News Corp picks a fight; and 'Eau no' - those Depp ads are back

13 Feb 2017  |  Dominic Mills 
News Corp picks a fight; and 'Eau no' - those Depp ads are back

Are News Corp’s efforts to create a safer environment for advertisers the equivalent of a pea-shooter taking on the nuclear weaponry of the fake, the faux and the fallacious, wonders Dominic Mills. Plus: The puzzling return of Sauvage.

Bang#1! First (last Thursday), The Times picks on digital advertising with a front-page splash on how Mercedes, Waitrose, Argos et al are, thanks to the evils of the digital media eco-system, inadvertently funding terrorism. “Big brands funding terror”, the headline shouts.

Bang#2! The Sun follows up the same story.

Bang#1 was no doubt designed to get client CEOs issuing a summons to their CMOs asking for an instant explanation. “WTF? Is this really true? What can we do about it?”

Bang#2 would get the public going. “I’m not buy a Merc if they’re funding ISIS!”

Thus, we are all set up for...

…Bang#3! The day after, last Friday, News Corp announces the launch of its own programmatic exchange where, in the words of News Corp CEO Robert Thomson, advertisers could be secure if they were spending their money in a “verified environment”; where they could be “guaranteed a measurable high-quality audience”; and be spared the worst of the “murky, tenebrous [a new word for me; it means dark or shadowy] world of digital advertising.”

Just for good measure the editorial had a go at Google, and Thomson took a pot-shot at ad agencies.

“Ad Agencies and their programmatic ad networks are also at fault, as they sometimes artificially aggregate audiences, and these are then plied with content of dubious provenance: the agencies win; the fabricators of the take win; and advertisers and society both lose,” he said.

There you have it. News Corp points its editorial and commercial weaponry (not for the first time) the same way. Problem outlined. Solution presented.

Cynics will have a field day about the subjugation of editorial to commercial by News Corp. But they should put their cynicism to one side.

At this point in the game, as News Corp’s results (a Q4 loss doubled to $219m on revenues down 2 per cent, despite digital revenues rising) show – and the Guardian highlighted even more starkly last week – most publishers’ editorial and commercial interests are inextricably interlinked in ways they weren’t before.

By highlighting the issue (much as P&G’s Marc Pritchard did last month) – albeit from a different starting point), News Corp is doing all publishers - bar Google and Facebook - a favour.

But are News Corp’s efforts to create a safer environment for advertisers the equivalent of a pea-shooter taking on the nuclear weaponry of, as the Thomson puts it, the “fake, the faux and the fallacious”?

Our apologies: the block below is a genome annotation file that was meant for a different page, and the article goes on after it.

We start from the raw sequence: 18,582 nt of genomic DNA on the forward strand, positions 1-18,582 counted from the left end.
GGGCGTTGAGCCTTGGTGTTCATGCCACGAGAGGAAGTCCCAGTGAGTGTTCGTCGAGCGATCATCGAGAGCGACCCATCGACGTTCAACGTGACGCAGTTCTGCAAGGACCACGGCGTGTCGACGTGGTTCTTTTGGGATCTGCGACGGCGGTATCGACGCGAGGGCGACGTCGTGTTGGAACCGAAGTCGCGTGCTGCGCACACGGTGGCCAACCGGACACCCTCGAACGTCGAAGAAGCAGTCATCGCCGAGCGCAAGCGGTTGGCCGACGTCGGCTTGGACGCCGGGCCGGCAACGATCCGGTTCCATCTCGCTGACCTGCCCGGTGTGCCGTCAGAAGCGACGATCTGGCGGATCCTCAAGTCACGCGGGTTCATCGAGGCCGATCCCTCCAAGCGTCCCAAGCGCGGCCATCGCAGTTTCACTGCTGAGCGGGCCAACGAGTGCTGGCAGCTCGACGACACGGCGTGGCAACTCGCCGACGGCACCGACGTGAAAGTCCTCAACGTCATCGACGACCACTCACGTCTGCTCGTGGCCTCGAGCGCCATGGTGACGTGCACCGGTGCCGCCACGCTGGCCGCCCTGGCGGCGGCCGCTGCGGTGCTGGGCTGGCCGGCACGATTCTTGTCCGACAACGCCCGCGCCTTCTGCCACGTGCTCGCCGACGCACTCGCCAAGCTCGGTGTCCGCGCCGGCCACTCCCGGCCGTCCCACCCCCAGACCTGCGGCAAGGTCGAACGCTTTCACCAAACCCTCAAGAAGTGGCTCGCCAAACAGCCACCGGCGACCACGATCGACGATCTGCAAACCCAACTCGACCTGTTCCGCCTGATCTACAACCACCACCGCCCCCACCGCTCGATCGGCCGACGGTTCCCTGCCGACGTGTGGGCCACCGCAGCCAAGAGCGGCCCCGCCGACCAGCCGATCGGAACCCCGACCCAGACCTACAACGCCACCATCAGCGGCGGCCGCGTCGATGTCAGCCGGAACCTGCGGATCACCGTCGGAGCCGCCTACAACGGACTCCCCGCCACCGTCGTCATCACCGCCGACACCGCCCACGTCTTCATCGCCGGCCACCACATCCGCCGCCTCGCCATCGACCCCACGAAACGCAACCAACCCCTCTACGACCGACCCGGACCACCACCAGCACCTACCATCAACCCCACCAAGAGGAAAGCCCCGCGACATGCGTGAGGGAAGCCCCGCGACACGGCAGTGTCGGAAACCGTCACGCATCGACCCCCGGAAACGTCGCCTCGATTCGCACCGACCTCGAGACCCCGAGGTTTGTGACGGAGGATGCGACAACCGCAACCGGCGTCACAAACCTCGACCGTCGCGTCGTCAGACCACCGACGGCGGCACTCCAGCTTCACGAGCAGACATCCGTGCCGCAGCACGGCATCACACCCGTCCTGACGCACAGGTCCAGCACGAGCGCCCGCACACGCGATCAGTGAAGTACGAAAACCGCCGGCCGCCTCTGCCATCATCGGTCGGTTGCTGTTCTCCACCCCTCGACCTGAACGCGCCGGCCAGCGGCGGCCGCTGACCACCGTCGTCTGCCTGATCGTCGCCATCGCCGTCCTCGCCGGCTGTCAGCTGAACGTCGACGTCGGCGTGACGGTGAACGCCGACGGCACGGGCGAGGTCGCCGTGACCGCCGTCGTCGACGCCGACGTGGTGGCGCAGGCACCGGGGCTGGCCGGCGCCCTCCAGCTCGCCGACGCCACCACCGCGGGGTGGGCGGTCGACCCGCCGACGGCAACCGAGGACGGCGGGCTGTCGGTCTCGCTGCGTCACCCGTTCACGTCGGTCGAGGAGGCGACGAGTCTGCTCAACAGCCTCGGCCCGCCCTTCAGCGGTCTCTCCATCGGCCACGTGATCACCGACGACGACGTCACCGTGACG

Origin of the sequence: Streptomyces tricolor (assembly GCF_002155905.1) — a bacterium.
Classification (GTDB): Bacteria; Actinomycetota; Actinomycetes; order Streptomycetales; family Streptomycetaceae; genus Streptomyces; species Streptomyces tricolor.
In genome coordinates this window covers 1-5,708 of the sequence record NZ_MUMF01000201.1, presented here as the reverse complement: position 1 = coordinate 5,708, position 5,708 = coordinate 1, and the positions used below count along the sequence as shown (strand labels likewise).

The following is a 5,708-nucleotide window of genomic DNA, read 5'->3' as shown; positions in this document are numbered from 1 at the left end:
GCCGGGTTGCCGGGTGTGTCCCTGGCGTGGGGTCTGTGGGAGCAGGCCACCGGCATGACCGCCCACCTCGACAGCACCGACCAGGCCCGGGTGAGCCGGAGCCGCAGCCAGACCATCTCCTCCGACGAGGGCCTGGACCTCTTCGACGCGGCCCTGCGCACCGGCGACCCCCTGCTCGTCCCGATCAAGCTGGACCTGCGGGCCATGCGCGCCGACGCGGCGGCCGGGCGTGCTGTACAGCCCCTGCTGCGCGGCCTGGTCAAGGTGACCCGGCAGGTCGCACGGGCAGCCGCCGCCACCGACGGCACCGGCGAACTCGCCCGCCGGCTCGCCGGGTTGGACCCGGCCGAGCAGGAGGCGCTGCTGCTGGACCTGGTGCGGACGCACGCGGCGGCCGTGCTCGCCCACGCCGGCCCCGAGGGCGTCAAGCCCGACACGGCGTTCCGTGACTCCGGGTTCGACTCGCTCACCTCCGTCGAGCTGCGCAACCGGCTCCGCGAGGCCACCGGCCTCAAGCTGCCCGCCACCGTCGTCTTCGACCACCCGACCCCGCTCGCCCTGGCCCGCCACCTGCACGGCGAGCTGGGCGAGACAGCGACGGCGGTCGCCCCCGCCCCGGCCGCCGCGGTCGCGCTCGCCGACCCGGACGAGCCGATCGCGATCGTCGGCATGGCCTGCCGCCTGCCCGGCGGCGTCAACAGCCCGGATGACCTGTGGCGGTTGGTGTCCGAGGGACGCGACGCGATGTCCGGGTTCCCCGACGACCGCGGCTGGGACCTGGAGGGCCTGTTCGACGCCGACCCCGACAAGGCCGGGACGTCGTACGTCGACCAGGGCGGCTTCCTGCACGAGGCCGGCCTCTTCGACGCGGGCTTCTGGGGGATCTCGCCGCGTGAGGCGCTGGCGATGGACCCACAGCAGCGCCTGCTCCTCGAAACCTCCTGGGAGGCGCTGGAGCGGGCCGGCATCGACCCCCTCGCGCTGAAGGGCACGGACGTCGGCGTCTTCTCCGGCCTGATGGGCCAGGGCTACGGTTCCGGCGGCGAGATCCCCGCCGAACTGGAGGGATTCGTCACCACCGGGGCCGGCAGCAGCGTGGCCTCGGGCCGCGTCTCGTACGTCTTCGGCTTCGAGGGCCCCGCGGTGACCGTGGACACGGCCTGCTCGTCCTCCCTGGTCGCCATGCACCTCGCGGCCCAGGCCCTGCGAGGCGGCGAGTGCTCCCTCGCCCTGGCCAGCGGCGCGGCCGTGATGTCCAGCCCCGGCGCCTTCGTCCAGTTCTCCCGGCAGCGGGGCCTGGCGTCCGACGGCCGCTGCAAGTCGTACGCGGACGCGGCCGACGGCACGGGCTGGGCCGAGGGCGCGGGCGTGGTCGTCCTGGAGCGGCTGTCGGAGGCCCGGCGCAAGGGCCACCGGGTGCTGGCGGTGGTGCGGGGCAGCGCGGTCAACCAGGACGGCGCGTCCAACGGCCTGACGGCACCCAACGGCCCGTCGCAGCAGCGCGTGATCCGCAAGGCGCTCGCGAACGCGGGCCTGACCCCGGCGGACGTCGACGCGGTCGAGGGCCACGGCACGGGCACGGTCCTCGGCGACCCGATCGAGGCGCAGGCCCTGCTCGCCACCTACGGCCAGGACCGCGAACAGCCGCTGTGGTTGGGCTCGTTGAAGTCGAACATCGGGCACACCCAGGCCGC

Possibly. It’s also picked more than one fight: against the tech giants, against ad agencies and, by implication, advertisers.

But if it can build sufficient scale - which might mean letting other publishers in - and alarm enough advertisers, the tide may begin to turn.

I hope so. It is time advertisers valued more properly both content and context.

But I have one question: what’s the difference between this initiative and the one it announced in March 2013?

‘Eau no’, those Sauvage ads keep coming

Hot on the heels of news of Johnny Depp’s heroic $30,000 a month wine habit comes definitive evidence that the man is broke: those so-bad-they’re funny Sauvage ads are back, and one can only presume that Johnny is so desperate for the repeat fees he’s asked Dior to play it out again.

Yes, no less than three times last week I saw the ad. You know the one: Johnny, who looks like he hasn’t been near a bath for weeks, let alone any cologne, drives his car into the desert.

He passes a buffalo trotting the opposite way, and pulls off the road. Taking a spade from the boot (I ask you, does Johnny look like the kind of guy who’d make sure he never drives anywhere without a spade, a rug, a warning sign and a thermos in his boot?), he wanders into the desert, digs a hole and buries the on-trend Native Indian necklace he’s wearing.

I thought this sort of rubbish only ran at Christmas, but I’m guessing it’s on again because of Valentine’s Day. But who’s it aimed at? Men who want to channel their inner Cap’n Jack? Or women who love that whole bad-boy-gone-badder-still schtick?

I’m puzzled though: is Dior still running this ad because it’s sunk so much money into buying Johnny it might as well get what it can from him? Or is it proof that Hollywood stars have that indefinable Teflon quality? However much their life has fallen apart, they’ll always get a perfume gig.

Me, I‘m just delighted to see it again: it brings some cheer to those-otherwise gloomy February nights.

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